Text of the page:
During the press conference at the Office of Former Chief Executives, Tung said he noted many pan-democrats reacted with anger and disappointment to the NPC's decision.

"I understand how deeply and strongly felt those emotions are," he said.

But Tung, a vice-chairman of the Chinese People's Political Consultative Conference, said: "Today, on the eve of Hong Kong's crucial development in our long history, on the verge of our going for the biggest political leap, how can we possibly choose to stand still? How can we let our march towards democracy stop and stall?"

Tung, 77, said the framework set down by the Standing Committee was "comparatively conservative" but also comparatively the best, citing the possible constitutional crisis that would be triggered if someone Beijing deemed unacceptable was elected. "If, after 2017, we desire to further improve our democratic system, there is a clear mechanism in the Basic Law for us to do so.

"I appeal to people of all political stripes to come together and turn negative sentiments into positive energy. Hand in hand, we will build a sound electoral arrangement on the basis of the foundation laid down by NPC."

Although he "resolutely opposed" Occupy Central, Tung said he had no doubt that many of those sympathetic towards the civil disobedience movement were patriots and "true-blue Hongkongers at heart".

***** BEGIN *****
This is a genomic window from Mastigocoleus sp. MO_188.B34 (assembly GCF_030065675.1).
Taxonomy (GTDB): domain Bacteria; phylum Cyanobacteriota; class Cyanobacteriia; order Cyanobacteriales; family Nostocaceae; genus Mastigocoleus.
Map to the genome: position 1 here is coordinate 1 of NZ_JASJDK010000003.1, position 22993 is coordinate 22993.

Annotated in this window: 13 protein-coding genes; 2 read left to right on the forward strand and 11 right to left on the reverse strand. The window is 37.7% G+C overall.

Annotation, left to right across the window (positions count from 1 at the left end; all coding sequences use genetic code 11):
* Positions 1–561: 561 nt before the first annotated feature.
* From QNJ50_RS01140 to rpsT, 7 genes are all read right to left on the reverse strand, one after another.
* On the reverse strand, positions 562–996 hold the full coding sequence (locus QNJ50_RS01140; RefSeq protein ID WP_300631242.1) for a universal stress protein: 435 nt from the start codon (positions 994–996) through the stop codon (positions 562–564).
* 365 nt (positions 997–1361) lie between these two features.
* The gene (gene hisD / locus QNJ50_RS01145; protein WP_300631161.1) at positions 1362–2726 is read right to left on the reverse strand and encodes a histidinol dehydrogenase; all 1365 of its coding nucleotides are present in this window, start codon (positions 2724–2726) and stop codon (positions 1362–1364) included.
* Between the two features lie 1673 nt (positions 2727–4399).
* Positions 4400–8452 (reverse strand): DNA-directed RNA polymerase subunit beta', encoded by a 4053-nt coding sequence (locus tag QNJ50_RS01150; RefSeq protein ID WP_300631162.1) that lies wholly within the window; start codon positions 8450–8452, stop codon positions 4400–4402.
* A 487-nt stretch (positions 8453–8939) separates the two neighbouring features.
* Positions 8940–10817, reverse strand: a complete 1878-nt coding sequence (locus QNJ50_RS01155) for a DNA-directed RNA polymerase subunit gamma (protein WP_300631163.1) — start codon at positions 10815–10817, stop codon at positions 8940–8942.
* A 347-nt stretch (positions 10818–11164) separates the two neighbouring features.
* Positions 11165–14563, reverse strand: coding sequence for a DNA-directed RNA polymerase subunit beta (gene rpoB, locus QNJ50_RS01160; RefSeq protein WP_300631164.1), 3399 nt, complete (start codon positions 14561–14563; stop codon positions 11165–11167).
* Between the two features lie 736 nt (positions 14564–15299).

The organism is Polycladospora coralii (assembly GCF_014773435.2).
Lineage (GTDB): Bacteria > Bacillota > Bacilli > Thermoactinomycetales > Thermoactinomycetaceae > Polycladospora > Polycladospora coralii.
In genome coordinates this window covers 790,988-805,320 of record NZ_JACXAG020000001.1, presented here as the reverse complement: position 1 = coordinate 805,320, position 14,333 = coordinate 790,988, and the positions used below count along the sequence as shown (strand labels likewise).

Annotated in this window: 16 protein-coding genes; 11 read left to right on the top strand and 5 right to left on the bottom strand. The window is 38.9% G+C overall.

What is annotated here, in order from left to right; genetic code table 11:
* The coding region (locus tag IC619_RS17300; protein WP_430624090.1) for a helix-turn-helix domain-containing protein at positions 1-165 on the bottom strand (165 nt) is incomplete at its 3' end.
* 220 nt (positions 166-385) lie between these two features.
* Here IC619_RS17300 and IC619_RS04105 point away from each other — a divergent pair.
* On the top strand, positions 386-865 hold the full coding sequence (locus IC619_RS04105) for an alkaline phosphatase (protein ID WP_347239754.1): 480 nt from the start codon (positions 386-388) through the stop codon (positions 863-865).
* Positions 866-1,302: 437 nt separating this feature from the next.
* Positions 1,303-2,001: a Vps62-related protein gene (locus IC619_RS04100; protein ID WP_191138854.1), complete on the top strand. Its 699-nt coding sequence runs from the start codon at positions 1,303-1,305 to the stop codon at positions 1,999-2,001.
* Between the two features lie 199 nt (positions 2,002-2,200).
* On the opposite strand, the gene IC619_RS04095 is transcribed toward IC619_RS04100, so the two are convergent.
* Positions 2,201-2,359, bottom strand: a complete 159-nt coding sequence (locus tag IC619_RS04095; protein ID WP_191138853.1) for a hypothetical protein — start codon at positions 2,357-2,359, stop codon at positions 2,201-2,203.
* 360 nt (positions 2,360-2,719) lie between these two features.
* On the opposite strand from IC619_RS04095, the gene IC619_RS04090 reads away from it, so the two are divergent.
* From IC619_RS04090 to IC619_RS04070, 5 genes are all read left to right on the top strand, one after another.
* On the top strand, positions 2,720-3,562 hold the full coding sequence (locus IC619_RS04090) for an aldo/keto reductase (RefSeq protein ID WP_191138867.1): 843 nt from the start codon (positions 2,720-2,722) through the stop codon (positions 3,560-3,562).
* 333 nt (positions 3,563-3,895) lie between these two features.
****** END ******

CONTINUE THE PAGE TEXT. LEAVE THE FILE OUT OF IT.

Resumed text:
He did not approve of calls for students to boycott classes. But he believed some were motivated to do so by a love for Hong Kong.

Tung's comments drew criticism, with Joseph Cheng Yu-shek, convenor of the Alliance for True Democracy, saying: "Hong Kong people can't accept a reform model without a democratic element."

Anson Chan Fang On-sang, who served as chief secretary under Tung, said under Beijing's model "it would be impossible for five million voters to have genuine choice", adding: "It would be 100 per cent fake democracy."


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Mr. Tung is full of ****. He urges democratic reform in his rhetoric. Last time I checked, he was leading a group of billionaires up to meet the central government. When was it that billionaire-influenced policy making is representative of the voice of the people? If anything, the closely linked interrelationship of governance and commerce, I'm tempted to say corrupt practices, is at the focal point of what occupy central might truly be about here. And the chance to vote helps the people to eliminate that possibility. You are full of **** Tung.
I don't understand what all the fuss is about. How can there be any form of democracy real or fake in one party system?
The Joint Declaration under which the territory passed from British to Chinese rule specifies:
Point 2. The HKSAR will be directly under the authority of the Central People’s Government of the PRC and will enjoy a high degree of autonomy, except in foreign and defense affairs.
Point 4. The Government of the HKSAR will be composed of local inhabitants but the chief executive will be appointed by the Central People’s Government and he will nominate the principal officials. Furthermore the legislature of the HKSAR shall be constituted by elections.